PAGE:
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The Reign of God is universal, absolute, and total. He is not a constitutional monarch like the Queen of England just as He is not a despotic ruler kept in place by force or martial manipulation. The Reign of God is based on His right ownership because He is responsible for creating all things (1). If the universe had a title deed it would list Yahweh, Christ, and the Spirit as the responsible owners. His reign is universal (2). His reign is absolute (3). His reign is total (4).

As  legitimate king over a legitimate realm He is also lawgiver. Because He is righteous and free of any evil, His heart is good. Therefore the law as a reflection of the heart of God is good. To rejoice in the law is to rejoice in the goodness of the heart of God. 

As a legitimate king of a legitimate realm who who has issued a legitimate law, God is also the legitimate Judge (5). In his roles as judge he has decreed what has gone wrong (sin), what He has done about it (substitutionary atonement), and how to remove the penalty of sin (repentance). He is also faithful to warn us that persistent rebellion against Him will be judged according to the standard of His law, and the penalties that is spells out (wrath of God, eternal separation).

So from the vantage points provided above we can now explore the evidence that is set forth in Scripture that bolsters the claim that God is indeed a real and legitimate potentiate. In other words if He is king, then we would expect His word to carry the weight and authority of one whose will is ultimate, non negotiable, non contingent, and final. Theologian Larry Petegrew provides 8 essential understandings regarding the decree of God (6). 

  1. Single: “the counsel of his will” (Eph. 1:11)

  2. Comprehensive: “works all things” (Eph. 1:11), including the ordination of the good actions of people (Eph. 2:10) as well as sinful acts (Prov. 16:4; Acts 2:23; 4:27–28), events that are contingent from a human perspective (Gen. 45:8; 50:20; Prov. 16:33), the means and ends of acts (Ps. 119:89–91; Eph. 1:4; 2 Thess. 2:13), and the length (Job 14:5; Ps. 39:4) and place of a person’s life (Acts 17:26)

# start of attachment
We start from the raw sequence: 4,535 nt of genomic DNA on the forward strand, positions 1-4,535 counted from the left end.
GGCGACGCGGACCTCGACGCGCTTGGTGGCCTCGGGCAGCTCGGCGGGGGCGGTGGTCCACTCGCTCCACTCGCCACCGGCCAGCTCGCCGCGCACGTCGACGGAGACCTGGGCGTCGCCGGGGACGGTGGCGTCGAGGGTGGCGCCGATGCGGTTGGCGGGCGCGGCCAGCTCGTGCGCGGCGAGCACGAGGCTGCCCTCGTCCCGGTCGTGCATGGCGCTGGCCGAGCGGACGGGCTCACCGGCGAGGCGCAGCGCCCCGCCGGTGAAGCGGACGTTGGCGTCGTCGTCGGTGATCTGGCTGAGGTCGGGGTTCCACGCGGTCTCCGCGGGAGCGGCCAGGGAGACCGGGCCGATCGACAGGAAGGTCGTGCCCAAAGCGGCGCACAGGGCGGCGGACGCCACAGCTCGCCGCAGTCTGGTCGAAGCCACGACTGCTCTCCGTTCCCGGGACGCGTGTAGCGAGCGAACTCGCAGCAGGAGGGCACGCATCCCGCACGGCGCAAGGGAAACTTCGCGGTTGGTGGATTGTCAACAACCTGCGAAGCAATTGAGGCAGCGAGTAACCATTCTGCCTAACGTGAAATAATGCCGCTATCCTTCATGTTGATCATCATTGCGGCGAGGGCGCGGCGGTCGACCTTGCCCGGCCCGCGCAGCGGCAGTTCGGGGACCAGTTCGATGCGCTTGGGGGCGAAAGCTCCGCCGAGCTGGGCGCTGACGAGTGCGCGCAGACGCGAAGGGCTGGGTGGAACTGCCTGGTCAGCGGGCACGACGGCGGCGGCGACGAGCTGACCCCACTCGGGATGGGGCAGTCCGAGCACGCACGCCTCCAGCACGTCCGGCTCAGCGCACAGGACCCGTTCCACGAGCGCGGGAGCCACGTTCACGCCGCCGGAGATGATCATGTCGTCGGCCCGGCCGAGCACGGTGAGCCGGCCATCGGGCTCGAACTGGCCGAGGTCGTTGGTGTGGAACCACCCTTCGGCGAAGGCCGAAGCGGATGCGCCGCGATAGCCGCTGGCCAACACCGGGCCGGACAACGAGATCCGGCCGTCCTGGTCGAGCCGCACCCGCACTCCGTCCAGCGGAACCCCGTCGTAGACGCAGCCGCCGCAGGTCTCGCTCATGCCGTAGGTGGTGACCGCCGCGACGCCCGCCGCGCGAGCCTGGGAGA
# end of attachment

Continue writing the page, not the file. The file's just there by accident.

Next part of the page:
3. Unconditional and not based on outside influences: “according to the counsel of his will” (Eph. 1:11; see also Acts 2:23; Rom. 8:29–30; Eph. 2:8; 1 Pet. 1:2)

  4. Eternal: “who saved us and called us to a holy calling, not because of our works but because of his own purpose and grace, which he gave us in Christ Jesus before the ages began” (2 Tim. 1:9; see also Eph. 1:4)

  5. Effectual: “declaring the end from the beginning and from ancient times things not yet done, saying, ‘My counsel shall stand, and I will accomplish all my purpose’” (Isa. 46:10; see also Ps. 33:11; Prov. 19:21)

  6. Immutable: “he is unchangeable, and who can turn him back?” (Job 23:13–14; see also Ps. 33:11; Isa. 14:24; 46:10; Acts 2:23)

  7. Ordaining sin and controlling its effects: “God gave them up . . .” (Rom. 1:24, 26, 28; see also Pss. 78:29; 106:15; Acts 14:16; 17:30; Rom. 3:25)

  8. Purpose of the decree: to manifest and bring praise to God’s glory (Rom. 11:33–36; Eph. 1:6, 12, 14; Rev. 4:11)

Thus we see there is sufficient evidence to accept the claim that God is king. As king he reigns over a realm, exercising His will expressed through His law, His kingdom has citizens, and a mission. These things will be explore in subsequent articles.


  • (1)  Genesis 1:1 In the beginning, God created the heavens and the earth.

  • (2) Deuteronomy 10:14 Behold, to the Lord your God belong heaven and the heaven of heavens, the earth with all that is in it.

  • (3) Psalm 115:3 Our God is in the heavens; he does all that he pleases.

  • (4) Daniel 4:34(b)-35 for his dominion is an everlasting dominion, and his kingdom endures from generation to generation; all the inhabitants of the earth are accounted as nothing, and he does according to his will among the host of heaven and among the inhabitants of the earth; and none can stay his hand or say to him, “What have you done?”

  • (5) Matthew 25:31-46

  • (6)  Larry D. Pettegrew, “The Doctrine of God,” unpublished notes (Sun Valley, CA: The Master’s Seminary, n.d.), 169–71. Retrieved from https://www.crossway.org/articles/8-characteristics-of-the-decree-of-god/ on June 5, 2020


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